Reaction & Synthesis

Catalysts Could Boost Hydrogen Production

Scientists discover less-costly materials that outperform pricey precious metals.

By Seán Ottewell, Editor at Large

Independent of each other, research teams in Germany and Sweden have developed new catalysts that could challenge the need for precious metals currently used to produce hydrogen.

One possibility the discovery raises is large-scale production of hydrogen fuel.

The first team, at Ruhr Universitat Bochum (RUB), Bochum, Germany, says it discovered a catalyst that’s as efficient, but less costly, than the expensive platinum ones used in electrodes to catalyze the reaction of water to hydrogen and oxygen.

The team, headed by Ulf-Peter Apfel and Wolfgang Schuhmann of RUB and consisting of colleagues from the Max Planck Institute for Coal Research in Mülheim an der Ruhr and the Technical University of Bratislava, Slovakia, contend the solution is pentlandite.

A nickel and iron sulfide mineral, pentlandite is the chief source of nickel today. According to the researchers, its structure resembles the active center of hydrogenases, which are hydrogen-producing enzymes found, for example, in green algae. In the current study, the researchers compared the hydrogen production rate of both naturally obtained and artificially produced pentlandite with platinum and other non-metallic catalysts.

Artificial pentlandite and platinum prove to be equally good catalysts, with a performance that surpasses that of other materials tested. The mineral synthesized in the lab produced hydrogen much more efficiently than the naturally found variant.

The reason for this, say the researchers, is the magnesium and silicon found in natural pentlandite reduce its conductivity. They described the output of artificial pentlandite as surprisingly high; the rate of synthesis also remained stable for a long time.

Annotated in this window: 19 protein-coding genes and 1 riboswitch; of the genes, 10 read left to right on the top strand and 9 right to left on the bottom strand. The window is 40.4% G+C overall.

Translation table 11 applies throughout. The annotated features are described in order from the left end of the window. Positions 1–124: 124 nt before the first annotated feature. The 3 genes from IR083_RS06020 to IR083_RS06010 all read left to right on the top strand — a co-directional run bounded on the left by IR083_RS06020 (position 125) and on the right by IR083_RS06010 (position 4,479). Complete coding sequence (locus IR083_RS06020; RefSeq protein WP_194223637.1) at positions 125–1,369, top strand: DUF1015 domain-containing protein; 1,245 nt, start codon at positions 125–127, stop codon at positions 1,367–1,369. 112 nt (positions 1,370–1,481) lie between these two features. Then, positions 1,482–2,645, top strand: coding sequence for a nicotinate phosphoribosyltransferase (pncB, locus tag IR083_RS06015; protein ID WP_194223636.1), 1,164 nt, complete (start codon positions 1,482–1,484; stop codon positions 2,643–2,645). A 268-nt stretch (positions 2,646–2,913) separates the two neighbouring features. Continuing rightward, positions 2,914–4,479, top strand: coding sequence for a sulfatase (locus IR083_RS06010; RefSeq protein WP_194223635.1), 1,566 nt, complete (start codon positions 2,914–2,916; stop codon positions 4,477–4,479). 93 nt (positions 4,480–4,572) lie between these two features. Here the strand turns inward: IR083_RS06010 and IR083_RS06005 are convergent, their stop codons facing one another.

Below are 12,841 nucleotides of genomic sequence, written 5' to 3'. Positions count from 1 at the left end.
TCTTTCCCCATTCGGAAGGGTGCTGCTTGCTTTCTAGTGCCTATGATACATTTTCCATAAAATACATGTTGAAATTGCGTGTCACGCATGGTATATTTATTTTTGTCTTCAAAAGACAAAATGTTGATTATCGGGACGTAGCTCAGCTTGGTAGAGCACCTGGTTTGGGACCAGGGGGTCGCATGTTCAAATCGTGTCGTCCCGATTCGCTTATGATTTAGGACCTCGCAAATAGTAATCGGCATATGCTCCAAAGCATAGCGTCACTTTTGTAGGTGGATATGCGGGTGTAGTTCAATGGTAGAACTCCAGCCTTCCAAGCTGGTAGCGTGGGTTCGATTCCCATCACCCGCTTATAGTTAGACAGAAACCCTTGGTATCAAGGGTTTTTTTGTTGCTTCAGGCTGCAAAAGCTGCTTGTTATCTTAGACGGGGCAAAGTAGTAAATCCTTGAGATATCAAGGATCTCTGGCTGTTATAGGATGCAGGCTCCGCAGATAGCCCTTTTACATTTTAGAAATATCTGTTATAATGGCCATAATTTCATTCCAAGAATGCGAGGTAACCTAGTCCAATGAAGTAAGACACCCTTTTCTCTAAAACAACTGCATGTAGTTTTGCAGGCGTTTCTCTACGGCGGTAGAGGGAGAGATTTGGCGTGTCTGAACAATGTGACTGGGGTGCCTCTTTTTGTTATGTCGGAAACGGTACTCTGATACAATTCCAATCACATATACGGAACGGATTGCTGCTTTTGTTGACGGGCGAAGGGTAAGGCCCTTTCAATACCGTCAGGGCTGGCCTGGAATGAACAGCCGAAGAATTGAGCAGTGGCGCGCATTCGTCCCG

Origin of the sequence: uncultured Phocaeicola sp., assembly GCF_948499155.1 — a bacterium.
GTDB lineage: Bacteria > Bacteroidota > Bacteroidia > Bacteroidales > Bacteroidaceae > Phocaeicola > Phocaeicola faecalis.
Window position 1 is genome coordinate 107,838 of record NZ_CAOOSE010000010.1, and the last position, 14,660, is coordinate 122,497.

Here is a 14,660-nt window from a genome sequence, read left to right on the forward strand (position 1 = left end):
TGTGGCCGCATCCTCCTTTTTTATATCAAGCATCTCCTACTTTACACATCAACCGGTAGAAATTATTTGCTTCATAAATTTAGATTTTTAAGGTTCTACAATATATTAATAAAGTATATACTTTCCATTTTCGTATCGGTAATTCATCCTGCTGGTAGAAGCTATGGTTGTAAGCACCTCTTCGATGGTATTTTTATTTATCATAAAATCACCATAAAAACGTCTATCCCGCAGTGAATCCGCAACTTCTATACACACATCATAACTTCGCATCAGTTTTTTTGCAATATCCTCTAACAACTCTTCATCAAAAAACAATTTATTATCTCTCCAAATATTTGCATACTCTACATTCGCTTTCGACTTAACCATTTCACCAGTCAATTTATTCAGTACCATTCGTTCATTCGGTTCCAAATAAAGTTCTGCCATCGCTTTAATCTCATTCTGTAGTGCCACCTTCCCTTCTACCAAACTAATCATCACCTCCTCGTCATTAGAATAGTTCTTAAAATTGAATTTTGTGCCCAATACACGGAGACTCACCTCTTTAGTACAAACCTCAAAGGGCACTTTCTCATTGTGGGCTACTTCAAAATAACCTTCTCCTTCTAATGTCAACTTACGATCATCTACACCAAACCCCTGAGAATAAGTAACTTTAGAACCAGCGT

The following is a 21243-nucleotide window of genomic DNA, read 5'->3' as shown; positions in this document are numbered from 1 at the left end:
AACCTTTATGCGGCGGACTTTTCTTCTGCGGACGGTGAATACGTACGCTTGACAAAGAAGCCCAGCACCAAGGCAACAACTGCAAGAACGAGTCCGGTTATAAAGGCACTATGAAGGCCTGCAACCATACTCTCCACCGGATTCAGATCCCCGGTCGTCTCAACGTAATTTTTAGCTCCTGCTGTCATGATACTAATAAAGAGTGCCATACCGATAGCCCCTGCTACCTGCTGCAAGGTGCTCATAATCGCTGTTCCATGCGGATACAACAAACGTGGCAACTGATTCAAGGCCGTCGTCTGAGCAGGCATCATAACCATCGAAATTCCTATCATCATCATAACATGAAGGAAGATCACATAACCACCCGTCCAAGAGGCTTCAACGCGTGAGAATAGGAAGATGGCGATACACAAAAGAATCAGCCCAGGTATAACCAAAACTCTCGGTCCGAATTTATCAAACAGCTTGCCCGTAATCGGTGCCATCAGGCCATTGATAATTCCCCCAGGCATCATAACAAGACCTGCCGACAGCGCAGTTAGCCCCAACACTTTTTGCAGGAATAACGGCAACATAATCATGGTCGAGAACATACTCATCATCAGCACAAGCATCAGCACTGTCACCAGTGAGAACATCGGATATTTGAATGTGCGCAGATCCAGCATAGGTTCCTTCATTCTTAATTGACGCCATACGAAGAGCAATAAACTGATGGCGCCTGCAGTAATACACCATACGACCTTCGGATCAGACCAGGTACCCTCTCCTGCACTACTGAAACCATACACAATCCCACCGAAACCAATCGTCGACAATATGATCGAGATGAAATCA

The mineral has another advantage compared to other non-precious-metal materials — a greater active surface area to which the reacting substances can dock. In non-precious-metal materials, this surface has to be created using complex methods, such as applying the catalyst to an electrode in the form of nanoparticles.

The RUB team also considered other substances that can catalyze the reaction of water to hydrogen and oxygen and that don’t contain any precious metals. Among such compounds are the metal chalcogenides. However, these non-metallic materials usually are distinctly poorer conductors of electrons and are thus inefficient catalysts, they say.

The work has attracted funding from three German organizations: the German Research Foundation, the largest independent research funding organization in the country; the Emmy Noether Program, which supports researchers in the early stages of their careers; and a Liebig Stipend from the country’s chemical industry fund.

Meanwhile, scientists at KTH Royal Institute of Technology in Stockholm, Sweden, say that they too have discovered that a new material composed of common earth-abundant elements could serve as a catalyst for water splitting. This, they stress, could help change the economics of large-scale hydrogen fuel production.

KTH professor Licheng Sun, who in 2012 reported developing molecular catalysts for water oxidation with an efficiency approaching that of natural photosynthesis, is leading the work.

Researcher Ke Fan says the new material is a mono-layered double hydroxide involving nickel and vanadium, which offers a state-of-art electrocatalyst for water oxidation.

The low-cost, highly efficient nickel-vanadium monolayer outperforms other electrocatalysts composed of non-precious materials, Fan says. It also is a competitive, cheap alternative to catalysts that rely on more-expensive, precious materials, such as iridium oxide or ruthenium oxide.

“This is the first time that vanadium has been used to dope nickel hydroxide to form a water oxidation catalyst, and it works very well — even beyond our expectations,” Fan notes. “No doubt this material can greatly expand the scope of non-precious-metal elements of electrocatalysts, and it opens new areas for water splitting.”

One possibility the discovery raises is large-scale production of hydrogen fuel using Sun’s original catalyst.

The material possesses a layered structure with monolayer nickel-vanadium oxygen polyhedron joined together with a thickness below one nanometer, says researcher Hong Chen.

“This monolayer feature not only increases the active surface area, but also enhances the electron transfer within the material,” Chen adds.

Sun expects the research to “open a new area of low-cost water oxidation catalysts, featuring stability and efficiencies that equal or even surpass some of today’s best catalysts.”


Ottewell2Seán Ottewell is Chemical Processing's Editor at Large. You can email him at sottewell@putman.net.

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